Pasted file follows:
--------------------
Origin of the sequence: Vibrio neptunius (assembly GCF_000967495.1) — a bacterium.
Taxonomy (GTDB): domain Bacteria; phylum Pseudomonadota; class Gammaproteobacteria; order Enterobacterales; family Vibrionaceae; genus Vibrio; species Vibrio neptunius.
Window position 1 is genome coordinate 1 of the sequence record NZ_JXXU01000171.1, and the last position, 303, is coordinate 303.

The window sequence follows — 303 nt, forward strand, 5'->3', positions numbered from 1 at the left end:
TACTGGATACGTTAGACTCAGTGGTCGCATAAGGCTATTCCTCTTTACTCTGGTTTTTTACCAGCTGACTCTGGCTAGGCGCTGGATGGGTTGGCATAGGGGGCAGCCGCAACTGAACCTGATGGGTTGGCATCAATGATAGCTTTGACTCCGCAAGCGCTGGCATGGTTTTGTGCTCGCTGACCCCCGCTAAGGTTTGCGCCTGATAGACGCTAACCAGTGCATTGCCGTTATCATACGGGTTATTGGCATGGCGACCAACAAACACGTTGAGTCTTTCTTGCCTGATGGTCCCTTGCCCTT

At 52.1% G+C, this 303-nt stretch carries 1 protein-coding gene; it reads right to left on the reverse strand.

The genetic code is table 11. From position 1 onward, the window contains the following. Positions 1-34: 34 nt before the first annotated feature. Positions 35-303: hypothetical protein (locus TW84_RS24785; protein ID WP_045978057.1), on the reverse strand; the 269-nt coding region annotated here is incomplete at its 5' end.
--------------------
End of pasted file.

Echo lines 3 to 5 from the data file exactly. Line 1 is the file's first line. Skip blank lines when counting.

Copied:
Window position 1 is genome coordinate 1 of the sequence record NZ_JXXU01000171.1, and the last position, 303, is coordinate 303.

The window sequence follows — 303 nt, forward strand, 5'->3', positions numbered from 1 at the left end:
TACTGGATACGTTAGACTCAGTGGTCGCATAAGGCTATTCCTCTTTACTCTGGTTTTTTACCAGCTGACTCTGGCTAGGCGCTGGATGGGTTGGCATAGGGGGCAGCCGCAACTGAACCTGATGGGTTGGCATCAATGATAGCTTTGACTCCGCAAGCGCTGGCATGGTTTTGTGCTCGCTGACCCCCGCTAAGGTTTGCGCCTGATAGACGCTAACCAGTGCATTGCCGTTATCATACGGGTTATTGGCATGGCGACCAACAAACACGTTGAGTCTTTCTTGCCTGATGGTCCCTTGCCCTT